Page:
Effects of different dietary ingredients on the immune responses and antioxidant status in Atlantic salmon (Salmo salar L.): possible nutriomics approaches
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- Institutt for biologi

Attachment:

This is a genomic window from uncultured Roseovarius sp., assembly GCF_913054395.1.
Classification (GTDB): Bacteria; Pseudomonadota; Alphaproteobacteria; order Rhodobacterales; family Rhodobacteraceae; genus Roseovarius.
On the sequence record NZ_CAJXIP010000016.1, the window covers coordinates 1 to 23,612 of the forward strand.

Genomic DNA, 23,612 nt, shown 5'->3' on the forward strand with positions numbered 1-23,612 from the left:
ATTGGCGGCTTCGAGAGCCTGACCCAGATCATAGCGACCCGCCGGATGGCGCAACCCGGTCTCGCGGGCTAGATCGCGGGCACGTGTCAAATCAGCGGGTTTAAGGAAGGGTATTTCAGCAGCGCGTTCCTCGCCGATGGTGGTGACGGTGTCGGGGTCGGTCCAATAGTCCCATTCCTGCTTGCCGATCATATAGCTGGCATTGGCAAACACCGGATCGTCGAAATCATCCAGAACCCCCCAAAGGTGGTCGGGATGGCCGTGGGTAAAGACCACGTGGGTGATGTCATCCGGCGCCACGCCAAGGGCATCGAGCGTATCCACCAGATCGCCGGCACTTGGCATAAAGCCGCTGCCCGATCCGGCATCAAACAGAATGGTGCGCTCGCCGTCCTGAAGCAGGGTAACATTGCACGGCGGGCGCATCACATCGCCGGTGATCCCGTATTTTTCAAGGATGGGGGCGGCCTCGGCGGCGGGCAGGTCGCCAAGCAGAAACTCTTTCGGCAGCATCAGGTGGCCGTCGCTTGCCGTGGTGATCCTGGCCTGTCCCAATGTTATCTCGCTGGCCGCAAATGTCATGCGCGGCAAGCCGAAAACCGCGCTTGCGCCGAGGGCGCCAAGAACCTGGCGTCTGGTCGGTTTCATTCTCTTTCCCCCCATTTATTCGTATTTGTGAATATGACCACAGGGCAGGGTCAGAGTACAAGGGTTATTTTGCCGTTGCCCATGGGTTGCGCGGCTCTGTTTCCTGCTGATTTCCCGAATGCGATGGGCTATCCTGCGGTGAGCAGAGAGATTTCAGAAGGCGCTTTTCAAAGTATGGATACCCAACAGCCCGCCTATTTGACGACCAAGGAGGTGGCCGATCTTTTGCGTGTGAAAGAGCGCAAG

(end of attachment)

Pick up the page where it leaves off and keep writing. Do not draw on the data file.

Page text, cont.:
The importance of salmon feeds Farming of Atlantic salmon (Salmo salar L.) is a first-rank aquaculture industry in Norway, accounting for a production of over 1.2 million tons per year. Dependency on fish meal has been considered a limiting factor hindering the sustainability of salmon production, as the use of small pelagic fish in the farming of Atlantic salmon is viewed negatively due to the resulting reduction of available marine protein in the ecosystem. Around 1,630,000 tons of biological ingredients are used annually to produce salmon feed for Norwegian aquaculture industries. Atlantic salmon can possibly be produced without reduction fisheries, but the quality and well-being of the salmon would need evaluation. For example, long-chain n-3 fatty acids (LC n-3 FAs) can be obtained directly from marine plants or from unicellular organisms, such as krill and Calanus. To understand the nutrient efficiency rate of farmed salmon, around 65% of salmon is consumed as human food, around 10% of trimmings of fillets are used as edible products for humans, and around 8% of the remainder is used to produce pharmaceuticals and omega-3 additives. Consequently, obtaining and establishing new feed ingredients to ensure nutritional efficiency and ecological safety are promising strategies in the Atlantic salmon industry. The major challenges in feeds development: molecular approaches The main challenge preventing these dietary modifications is the lack of a comprehensive understanding of all the immune-related pathways and molecules in fish species, and especially in Atlantic salmon. Different immunostimulants can be used as dietary interventions or medical treatments to investigate the activation or inhibition of different signals in innate and adaptive immune responses. The use of omics techniques allows researchers to identify networks of genes and proteins, while concurrently studying the total RNA, non-coding regions, splicing, and epigenetics using PCR and western blotting to analyze small numbers of targeted molecules. One of the main challenges facing omics investigations in fish species is the scarcity of available genomic and metabolic resources for most aquaculture species, which makes annotation, alignment, and visualization of gene networks and pathways quite laborious. The production of a proper immunity in response to antigens requires a dietary intake of nutrients that can reduce the risk of infections. Role of nutrition in the immune system Understanding the structure and function of innate immunity in bony fish species is essential for application of new techniques, such as transcriptomics, in nutrigenome and immunome studies. The fish immune system comprises two levels of reactions—innate and adaptive immunity—and dietary components can modulate the function of relevant immune pathways. The innate immune response includes all the defense components in the skin physical barrier, complement pathways, interleukins, and immune cells (like granulocytes, monocytes, macrophages and natural killer cells) that are present in fish organs before exposure to any pathogenic factors, and this response can be regulated by feeds prior to infection. Several studies have examined the association between nutrition status and the immune system in different organisms; however, the role of different types and amounts of nutrients on innate and adaptive immune signaling pathways is not completely clear. Inadequate dietary intake perturbs immune system components and can disturb the acute phase response and complement pathway activity. The use of different sources and amounts of nutrients can influence the immunocompetence of fish in ways that may be notably different from the responses of mammalian species. The known complex interaction of nutrients with immune related markers inspired us to conduct three animal trials to investigate on the effects of different lipid sources, functional feeds, and low or high LC n-3 FA diets on immune-related gene expression, protein levels, and enzymatic activities in wild, farmed, and elovl2-knockout Atlantic salmon at different stages of their life cycles. The bottom line Overall, this work contributes significantly to the understanding of functional genomics considering immunology, specifically the innate immunity and resistance against pathogens in a teleost fish prior to any pathogen or disease challenges. The gene, pathway, and network analyses helped to provide an overview of the different markers relevant to dietary ingredients and antioxidant status, in combination with protein levels of some transcription factors and nuclear receptors in a variety of tissues, including liver, intestine, muscle, and head kidney. To understand the association between feed and immunity can contribute largely to the aquaculture industry, fish and welfare and finally human wellbeing and production sustainability in a globalscale.